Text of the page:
Wednesday, January 31, 2007

Game Night - With Photos!

We had a great turnout last night and got in several games. This time I decided to bring a digital camera and take a couple pics of the group. Here's the result.

First game of the night for me was Drakon. This is a pretty decent tile-laying strategy game that's themed as a dungeon crawl. On your turn you may either move your figure or play a tile that represents a room of the dungeon. Most tiles have special abilities or treasure which you activate/collect when your figure steps onto them. The goal of the game is to collect ten treasure units and exit the dungeon. It was a very competitive game that went on longer than anyone expected. Several of us were ready to win the game but Curt was the one who managed to get out first.

Next up, five of us set sail with Lifeboats, a simple game where players try to get as many of their pawns as possible to shore before the boats they are in sink. Each boat has a number of spaces in it, each of which can accommodate a player's pawn. At the beginning of each round, players vote which boat will "spring a leak". That boat will then have one of its holes filled with a round "leak" marker. That reduces the space in the boat for pawns. Get too many leaks and a boat may sink, taking all the remaining pawns with it. If there's no room for the leak then all the players with pawns in that boat vote which pawn to toss out of the boat to make room for the leak. Then players vote which boat to move closer to shore. Finally, there is a sort of "Chinese fire drill" where each player pulls one of his pawns out of a boat and moves it into another boat. This gives players a chance to hedge their bets by moving pawns to another boat and it also allows for some nasty play because it's possible that not all of the pawns will be able to get back into the boats. I enjoyed Lifeboats but it's a pretty chaotic game. It can also turn pretty nasty as players gang up on whoever they perceive to be the leader. This won't go down as one of my favorite games but I enjoyed it and will happily play it again. I'm sure it didn't hurt that I won.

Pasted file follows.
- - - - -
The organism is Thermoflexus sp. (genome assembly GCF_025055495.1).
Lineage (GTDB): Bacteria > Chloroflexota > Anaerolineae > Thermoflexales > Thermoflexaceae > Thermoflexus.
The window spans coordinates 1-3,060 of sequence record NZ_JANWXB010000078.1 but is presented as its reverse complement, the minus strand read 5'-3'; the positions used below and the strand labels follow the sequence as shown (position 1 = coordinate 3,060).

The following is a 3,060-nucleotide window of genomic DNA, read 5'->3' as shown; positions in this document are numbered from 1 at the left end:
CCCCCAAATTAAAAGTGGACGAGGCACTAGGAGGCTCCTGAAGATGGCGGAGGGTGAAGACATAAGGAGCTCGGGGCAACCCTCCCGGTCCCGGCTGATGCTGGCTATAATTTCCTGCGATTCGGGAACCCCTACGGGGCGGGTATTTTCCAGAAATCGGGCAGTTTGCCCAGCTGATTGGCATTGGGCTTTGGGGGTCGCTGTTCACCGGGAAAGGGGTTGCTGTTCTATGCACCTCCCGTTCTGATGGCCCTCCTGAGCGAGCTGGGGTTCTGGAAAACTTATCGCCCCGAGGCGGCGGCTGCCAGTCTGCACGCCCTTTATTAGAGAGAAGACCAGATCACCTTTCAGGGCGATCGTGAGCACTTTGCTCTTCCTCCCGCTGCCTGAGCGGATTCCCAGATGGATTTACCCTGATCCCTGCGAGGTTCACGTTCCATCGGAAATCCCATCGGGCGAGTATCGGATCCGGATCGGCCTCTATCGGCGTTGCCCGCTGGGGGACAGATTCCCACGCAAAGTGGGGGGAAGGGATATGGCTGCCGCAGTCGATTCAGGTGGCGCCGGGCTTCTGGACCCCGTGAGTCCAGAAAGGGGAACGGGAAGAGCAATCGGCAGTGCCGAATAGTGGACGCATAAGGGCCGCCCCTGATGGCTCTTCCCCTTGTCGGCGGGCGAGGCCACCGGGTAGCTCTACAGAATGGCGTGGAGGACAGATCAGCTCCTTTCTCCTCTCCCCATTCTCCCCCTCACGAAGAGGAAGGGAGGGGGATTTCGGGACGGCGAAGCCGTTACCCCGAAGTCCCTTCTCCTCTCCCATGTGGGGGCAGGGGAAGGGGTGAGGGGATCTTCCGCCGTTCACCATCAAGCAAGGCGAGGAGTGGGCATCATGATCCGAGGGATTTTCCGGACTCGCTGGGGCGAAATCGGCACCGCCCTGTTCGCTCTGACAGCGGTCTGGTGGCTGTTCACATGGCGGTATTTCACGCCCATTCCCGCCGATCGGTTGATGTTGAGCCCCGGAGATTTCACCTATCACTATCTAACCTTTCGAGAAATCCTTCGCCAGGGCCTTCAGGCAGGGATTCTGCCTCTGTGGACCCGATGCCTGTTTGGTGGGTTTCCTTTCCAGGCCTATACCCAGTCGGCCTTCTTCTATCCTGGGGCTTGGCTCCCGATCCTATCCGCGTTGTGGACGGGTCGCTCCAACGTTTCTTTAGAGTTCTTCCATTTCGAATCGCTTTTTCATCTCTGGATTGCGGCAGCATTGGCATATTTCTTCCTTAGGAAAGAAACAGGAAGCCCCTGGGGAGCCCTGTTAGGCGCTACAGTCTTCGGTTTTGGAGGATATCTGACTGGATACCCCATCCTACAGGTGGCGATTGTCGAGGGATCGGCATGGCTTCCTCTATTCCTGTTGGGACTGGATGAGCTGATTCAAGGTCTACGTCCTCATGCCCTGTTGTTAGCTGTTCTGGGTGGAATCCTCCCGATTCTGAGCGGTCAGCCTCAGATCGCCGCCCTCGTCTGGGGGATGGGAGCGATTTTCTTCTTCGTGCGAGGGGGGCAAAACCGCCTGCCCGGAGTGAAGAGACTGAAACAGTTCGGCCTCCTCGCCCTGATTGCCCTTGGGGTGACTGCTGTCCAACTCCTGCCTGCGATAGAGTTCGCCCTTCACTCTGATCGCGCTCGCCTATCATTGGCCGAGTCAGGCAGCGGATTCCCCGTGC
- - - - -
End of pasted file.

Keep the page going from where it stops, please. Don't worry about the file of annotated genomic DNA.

Next up we played a quick round of No Thanks with six players. Technically No Thanks is only supposed to go up to five players but it's quite possible to play with more without completely ruining the game. Still, I prefer to play with five or fewer.

Sticking with the light, quick and nasty theme we decided to switch to Sticheln. I really like Sticheln but it is a nasty little game that shouldn't be taken too seriously. I was doing well until the last few tricks but I knew my time was short. I had a lousy hand with no obvious choice for a pain suit. I had to resort to choosing a relatively short suit with relatively high ranking cards. I knew that was a recipe for disaster but none of my other suits were any better. Sure enough, in the last few rounds I was forced to take a gamble that proved very costly.